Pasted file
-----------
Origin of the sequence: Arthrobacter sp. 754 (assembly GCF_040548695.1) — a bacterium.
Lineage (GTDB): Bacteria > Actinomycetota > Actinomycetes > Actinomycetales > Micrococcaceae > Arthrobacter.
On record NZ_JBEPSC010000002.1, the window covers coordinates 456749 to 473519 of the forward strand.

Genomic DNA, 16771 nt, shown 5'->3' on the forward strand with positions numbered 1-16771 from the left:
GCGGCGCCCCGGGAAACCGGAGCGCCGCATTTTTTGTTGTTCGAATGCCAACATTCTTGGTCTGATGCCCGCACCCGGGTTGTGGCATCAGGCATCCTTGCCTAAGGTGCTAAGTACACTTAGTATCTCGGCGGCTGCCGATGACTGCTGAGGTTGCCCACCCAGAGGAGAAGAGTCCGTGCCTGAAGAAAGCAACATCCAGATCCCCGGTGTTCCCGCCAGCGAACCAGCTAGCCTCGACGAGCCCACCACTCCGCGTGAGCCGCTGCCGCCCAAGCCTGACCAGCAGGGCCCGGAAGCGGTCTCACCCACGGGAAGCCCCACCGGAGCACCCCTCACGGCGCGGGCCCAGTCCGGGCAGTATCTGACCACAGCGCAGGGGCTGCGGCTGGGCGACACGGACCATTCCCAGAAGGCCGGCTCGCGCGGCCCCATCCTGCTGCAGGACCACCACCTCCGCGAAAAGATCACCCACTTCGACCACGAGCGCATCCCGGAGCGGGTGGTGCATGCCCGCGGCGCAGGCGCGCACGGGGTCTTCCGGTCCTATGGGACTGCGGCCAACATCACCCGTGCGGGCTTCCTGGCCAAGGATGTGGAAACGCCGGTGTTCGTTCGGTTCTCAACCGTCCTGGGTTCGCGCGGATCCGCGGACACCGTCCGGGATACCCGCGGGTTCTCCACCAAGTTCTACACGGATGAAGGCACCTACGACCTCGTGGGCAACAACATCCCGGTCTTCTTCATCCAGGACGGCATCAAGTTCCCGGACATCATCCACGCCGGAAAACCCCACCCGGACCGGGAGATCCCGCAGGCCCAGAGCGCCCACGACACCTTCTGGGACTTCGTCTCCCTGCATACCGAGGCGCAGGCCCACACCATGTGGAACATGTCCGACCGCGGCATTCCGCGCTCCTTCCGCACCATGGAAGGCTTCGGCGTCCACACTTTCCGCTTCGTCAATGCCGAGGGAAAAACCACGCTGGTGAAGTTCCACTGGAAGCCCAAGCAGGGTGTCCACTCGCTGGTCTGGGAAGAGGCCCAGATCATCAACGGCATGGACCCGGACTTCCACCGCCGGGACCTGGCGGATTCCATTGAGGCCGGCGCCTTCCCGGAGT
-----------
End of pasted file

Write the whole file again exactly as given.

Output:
Origin of the sequence: Arthrobacter sp. 754 (assembly GCF_040548695.1) — a bacterium.
Lineage (GTDB): Bacteria > Actinomycetota > Actinomycetes > Actinomycetales > Micrococcaceae > Arthrobacter.
On record NZ_JBEPSC010000002.1, the window covers coordinates 456749 to 473519 of the forward strand.

Genomic DNA, 16771 nt, shown 5'->3' on the forward strand with positions numbered 1-16771 from the left:
GCGGCGCCCCGGGAAACCGGAGCGCCGCATTTTTTGTTGTTCGAATGCCAACATTCTTGGTCTGATGCCCGCACCCGGGTTGTGGCATCAGGCATCCTTGCCTAAGGTGCTAAGTACACTTAGTATCTCGGCGGCTGCCGATGACTGCTGAGGTTGCCCACCCAGAGGAGAAGAGTCCGTGCCTGAAGAAAGCAACATCCAGATCCCCGGTGTTCCCGCCAGCGAACCAGCTAGCCTCGACGAGCCCACCACTCCGCGTGAGCCGCTGCCGCCCAAGCCTGACCAGCAGGGCCCGGAAGCGGTCTCACCCACGGGAAGCCCCACCGGAGCACCCCTCACGGCGCGGGCCCAGTCCGGGCAGTATCTGACCACAGCGCAGGGGCTGCGGCTGGGCGACACGGACCATTCCCAGAAGGCCGGCTCGCGCGGCCCCATCCTGCTGCAGGACCACCACCTCCGCGAAAAGATCACCCACTTCGACCACGAGCGCATCCCGGAGCGGGTGGTGCATGCCCGCGGCGCAGGCGCGCACGGGGTCTTCCGGTCCTATGGGACTGCGGCCAACATCACCCGTGCGGGCTTCCTGGCCAAGGATGTGGAAACGCCGGTGTTCGTTCGGTTCTCAACCGTCCTGGGTTCGCGCGGATCCGCGGACACCGTCCGGGATACCCGCGGGTTCTCCACCAAGTTCTACACGGATGAAGGCACCTACGACCTCGTGGGCAACAACATCCCGGTCTTCTTCATCCAGGACGGCATCAAGTTCCCGGACATCATCCACGCCGGAAAACCCCACCCGGACCGGGAGATCCCGCAGGCCCAGAGCGCCCACGACACCTTCTGGGACTTCGTCTCCCTGCATACCGAGGCGCAGGCCCACACCATGTGGAACATGTCCGACCGCGGCATTCCGCGCTCCTTCCGCACCATGGAAGGCTTCGGCGTCCACACTTTCCGCTTCGTCAATGCCGAGGGAAAAACCACGCTGGTGAAGTTCCACTGGAAGCCCAAGCAGGGTGTCCACTCGCTGGTCTGGGAAGAGGCCCAGATCATCAACGGCATGGACCCGGACTTCCACCGCCGGGACCTGGCGGATTCCATTGAGGCCGGCGCCTTCCCGGAGT